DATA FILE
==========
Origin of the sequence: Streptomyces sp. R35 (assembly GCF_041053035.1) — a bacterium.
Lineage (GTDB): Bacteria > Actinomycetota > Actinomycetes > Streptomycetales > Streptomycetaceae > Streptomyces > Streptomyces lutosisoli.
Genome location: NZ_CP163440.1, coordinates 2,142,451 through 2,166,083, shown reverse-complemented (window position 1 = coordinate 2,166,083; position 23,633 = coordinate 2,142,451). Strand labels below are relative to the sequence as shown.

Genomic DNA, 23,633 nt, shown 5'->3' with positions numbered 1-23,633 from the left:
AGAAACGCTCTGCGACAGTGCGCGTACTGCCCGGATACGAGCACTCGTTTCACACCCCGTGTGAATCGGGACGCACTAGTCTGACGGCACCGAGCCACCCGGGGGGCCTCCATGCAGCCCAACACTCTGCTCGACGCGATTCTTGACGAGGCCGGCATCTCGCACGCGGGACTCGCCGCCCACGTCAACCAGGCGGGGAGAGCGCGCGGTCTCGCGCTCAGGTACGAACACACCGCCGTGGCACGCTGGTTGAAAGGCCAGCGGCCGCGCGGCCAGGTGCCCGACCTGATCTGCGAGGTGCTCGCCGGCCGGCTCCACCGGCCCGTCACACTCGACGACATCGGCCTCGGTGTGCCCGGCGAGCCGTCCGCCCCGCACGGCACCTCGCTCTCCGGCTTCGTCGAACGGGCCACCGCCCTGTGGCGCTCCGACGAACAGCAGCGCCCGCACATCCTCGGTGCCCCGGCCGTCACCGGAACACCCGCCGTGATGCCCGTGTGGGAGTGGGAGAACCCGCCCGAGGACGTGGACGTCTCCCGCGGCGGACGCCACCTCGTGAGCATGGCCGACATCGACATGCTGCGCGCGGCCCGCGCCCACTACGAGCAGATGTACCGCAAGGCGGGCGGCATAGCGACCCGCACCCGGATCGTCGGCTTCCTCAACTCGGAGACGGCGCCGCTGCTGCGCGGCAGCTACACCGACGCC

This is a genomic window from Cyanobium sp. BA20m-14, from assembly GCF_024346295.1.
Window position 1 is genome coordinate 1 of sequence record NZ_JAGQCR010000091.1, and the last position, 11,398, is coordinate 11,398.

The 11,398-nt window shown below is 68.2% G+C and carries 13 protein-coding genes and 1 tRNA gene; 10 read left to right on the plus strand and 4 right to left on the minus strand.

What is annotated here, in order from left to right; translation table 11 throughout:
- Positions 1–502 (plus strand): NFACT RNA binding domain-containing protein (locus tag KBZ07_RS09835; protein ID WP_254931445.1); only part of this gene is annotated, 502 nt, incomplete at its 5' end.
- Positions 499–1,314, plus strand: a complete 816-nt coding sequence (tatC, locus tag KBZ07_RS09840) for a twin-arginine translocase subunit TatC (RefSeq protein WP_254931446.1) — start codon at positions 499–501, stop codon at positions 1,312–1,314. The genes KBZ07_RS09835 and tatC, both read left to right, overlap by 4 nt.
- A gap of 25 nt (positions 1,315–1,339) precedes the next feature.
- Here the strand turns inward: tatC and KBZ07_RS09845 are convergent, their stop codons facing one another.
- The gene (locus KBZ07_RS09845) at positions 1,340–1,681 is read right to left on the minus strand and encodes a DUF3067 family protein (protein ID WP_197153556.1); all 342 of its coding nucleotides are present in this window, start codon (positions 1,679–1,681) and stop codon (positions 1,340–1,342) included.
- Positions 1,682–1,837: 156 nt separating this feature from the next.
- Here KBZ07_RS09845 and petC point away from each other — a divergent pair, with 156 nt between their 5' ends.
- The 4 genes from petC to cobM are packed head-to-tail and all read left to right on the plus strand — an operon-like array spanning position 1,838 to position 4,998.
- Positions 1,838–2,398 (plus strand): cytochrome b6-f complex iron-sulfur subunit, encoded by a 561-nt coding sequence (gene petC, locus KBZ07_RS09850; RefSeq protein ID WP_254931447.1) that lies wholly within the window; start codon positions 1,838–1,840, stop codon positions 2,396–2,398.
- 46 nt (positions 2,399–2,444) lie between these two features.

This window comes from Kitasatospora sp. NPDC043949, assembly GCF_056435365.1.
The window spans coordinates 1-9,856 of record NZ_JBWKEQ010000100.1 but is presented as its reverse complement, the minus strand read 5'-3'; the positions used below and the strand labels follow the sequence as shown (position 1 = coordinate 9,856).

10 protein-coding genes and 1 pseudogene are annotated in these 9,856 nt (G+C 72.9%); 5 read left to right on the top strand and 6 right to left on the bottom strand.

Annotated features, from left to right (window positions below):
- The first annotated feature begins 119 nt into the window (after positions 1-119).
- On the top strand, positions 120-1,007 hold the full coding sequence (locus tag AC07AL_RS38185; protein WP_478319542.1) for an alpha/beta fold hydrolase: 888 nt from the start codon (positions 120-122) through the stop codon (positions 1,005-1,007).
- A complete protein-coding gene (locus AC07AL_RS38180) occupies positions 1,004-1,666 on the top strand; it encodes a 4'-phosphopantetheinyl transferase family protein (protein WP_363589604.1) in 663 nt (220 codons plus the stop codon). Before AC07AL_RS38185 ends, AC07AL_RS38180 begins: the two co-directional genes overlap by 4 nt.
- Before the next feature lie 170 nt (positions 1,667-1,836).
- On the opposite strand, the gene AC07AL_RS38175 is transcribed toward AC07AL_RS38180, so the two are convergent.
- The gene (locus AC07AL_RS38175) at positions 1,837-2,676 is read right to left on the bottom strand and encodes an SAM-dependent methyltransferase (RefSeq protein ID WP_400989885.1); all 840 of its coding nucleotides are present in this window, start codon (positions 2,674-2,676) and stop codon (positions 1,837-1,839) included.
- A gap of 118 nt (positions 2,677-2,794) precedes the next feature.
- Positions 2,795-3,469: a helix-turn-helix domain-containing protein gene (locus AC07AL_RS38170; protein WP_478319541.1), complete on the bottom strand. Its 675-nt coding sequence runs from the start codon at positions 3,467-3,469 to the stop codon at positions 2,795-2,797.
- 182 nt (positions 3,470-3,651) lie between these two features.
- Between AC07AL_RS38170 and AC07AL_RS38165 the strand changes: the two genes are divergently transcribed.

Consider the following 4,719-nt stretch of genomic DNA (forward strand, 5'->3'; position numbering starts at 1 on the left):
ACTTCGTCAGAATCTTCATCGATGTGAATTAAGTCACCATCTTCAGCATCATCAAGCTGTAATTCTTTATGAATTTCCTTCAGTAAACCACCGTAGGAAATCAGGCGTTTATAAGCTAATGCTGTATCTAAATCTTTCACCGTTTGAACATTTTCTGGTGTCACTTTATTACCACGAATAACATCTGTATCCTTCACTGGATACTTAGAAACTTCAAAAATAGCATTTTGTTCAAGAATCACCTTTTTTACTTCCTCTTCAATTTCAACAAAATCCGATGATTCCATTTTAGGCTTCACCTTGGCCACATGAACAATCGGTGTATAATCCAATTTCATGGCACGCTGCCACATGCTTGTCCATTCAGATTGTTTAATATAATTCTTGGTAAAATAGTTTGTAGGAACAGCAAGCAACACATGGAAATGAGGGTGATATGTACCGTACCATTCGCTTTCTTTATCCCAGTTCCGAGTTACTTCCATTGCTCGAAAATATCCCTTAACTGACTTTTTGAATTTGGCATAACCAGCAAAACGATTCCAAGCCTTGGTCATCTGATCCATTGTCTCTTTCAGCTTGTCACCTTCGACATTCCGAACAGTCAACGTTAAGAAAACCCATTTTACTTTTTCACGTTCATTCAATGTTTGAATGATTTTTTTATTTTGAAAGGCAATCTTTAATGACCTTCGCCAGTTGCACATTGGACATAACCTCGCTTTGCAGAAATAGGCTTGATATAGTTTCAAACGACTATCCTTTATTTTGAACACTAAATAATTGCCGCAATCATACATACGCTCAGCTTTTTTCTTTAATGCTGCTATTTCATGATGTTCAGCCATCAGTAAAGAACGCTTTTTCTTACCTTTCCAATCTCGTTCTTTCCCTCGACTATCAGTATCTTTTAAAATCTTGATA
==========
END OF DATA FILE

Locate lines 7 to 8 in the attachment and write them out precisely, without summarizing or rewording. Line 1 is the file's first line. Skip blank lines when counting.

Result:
Window position 1 is genome coordinate 1 of sequence record NZ_JAGQCR010000091.1, and the last position, 11,398, is coordinate 11,398.

The 11,398-nt window shown below is 68.2% G+C and carries 13 protein-coding genes and 1 tRNA gene; 10 read left to right on the plus strand and 4 right to left on the minus strand.